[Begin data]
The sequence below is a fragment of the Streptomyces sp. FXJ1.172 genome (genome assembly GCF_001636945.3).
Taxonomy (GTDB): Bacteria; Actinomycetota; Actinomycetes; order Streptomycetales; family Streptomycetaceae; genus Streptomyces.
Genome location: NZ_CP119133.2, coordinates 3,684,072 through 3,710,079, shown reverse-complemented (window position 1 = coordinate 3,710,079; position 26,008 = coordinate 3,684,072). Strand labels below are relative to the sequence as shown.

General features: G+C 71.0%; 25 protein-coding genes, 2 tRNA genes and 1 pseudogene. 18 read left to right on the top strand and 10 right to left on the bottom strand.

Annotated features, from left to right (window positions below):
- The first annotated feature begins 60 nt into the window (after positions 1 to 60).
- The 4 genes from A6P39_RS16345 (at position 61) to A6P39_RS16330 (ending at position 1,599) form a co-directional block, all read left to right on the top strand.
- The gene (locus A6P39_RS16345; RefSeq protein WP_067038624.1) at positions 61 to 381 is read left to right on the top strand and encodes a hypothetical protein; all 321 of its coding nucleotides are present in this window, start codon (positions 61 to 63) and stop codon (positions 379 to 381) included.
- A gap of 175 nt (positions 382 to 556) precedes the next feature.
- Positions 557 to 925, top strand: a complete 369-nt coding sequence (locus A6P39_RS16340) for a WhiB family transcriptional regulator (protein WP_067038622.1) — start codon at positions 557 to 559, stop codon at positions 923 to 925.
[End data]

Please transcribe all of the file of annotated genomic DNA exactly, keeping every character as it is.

The sequence below is a fragment of the Streptomyces sp. FXJ1.172 genome (genome assembly GCF_001636945.3).
Taxonomy (GTDB): Bacteria; Actinomycetota; Actinomycetes; order Streptomycetales; family Streptomycetaceae; genus Streptomyces.
Genome location: NZ_CP119133.2, coordinates 3,684,072 through 3,710,079, shown reverse-complemented (window position 1 = coordinate 3,710,079; position 26,008 = coordinate 3,684,072). Strand labels below are relative to the sequence as shown.

General features: G+C 71.0%; 25 protein-coding genes, 2 tRNA genes and 1 pseudogene. 18 read left to right on the top strand and 10 right to left on the bottom strand.

Annotated features, from left to right (window positions below):
- The first annotated feature begins 60 nt into the window (after positions 1 to 60).
- The 4 genes from A6P39_RS16345 (at position 61) to A6P39_RS16330 (ending at position 1,599) form a co-directional block, all read left to right on the top strand.
- The gene (locus A6P39_RS16345; RefSeq protein WP_067038624.1) at positions 61 to 381 is read left to right on the top strand and encodes a hypothetical protein; all 321 of its coding nucleotides are present in this window, start codon (positions 61 to 63) and stop codon (positions 379 to 381) included.
- A gap of 175 nt (positions 382 to 556) precedes the next feature.
- Positions 557 to 925, top strand: a complete 369-nt coding sequence (locus A6P39_RS16340) for a WhiB family transcriptional regulator (protein WP_067038622.1) — start codon at positions 557 to 559, stop codon at positions 923 to 925.